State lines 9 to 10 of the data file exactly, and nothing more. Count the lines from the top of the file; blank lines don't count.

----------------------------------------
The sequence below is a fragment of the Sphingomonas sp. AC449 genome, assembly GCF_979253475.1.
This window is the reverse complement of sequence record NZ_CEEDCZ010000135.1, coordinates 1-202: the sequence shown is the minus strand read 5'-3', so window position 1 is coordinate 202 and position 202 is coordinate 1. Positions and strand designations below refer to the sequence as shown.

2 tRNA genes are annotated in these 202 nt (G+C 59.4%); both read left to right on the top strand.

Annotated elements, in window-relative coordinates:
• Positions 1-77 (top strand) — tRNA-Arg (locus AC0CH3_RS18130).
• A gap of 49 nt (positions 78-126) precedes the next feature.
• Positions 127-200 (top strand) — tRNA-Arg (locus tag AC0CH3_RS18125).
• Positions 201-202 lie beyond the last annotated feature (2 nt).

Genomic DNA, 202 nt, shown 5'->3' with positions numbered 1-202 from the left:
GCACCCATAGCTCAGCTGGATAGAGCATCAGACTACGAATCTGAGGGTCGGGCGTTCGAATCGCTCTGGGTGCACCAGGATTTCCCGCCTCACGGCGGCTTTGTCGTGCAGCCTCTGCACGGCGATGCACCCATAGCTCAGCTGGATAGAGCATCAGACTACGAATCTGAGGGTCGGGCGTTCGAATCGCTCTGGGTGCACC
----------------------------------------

Genomic DNA, 202 nt, shown 5'->3' with positions numbered 1-202 from the left:
GCACCCATAGCTCAGCTGGATAGAGCATCAGACTACGAATCTGAGGGTCGGGCGTTCGAATCGCTCTGGGTGCACCAGGATTTCCCGCCTCACGGCGGCTTTGTCGTGCAGCCTCTGCACGGCGATGCACCCATAGCTCAGCTGGATAGAGCATCAGACTACGAATCTGAGGGTCGGGCGTTCGAATCGCTCTGGGTGCACC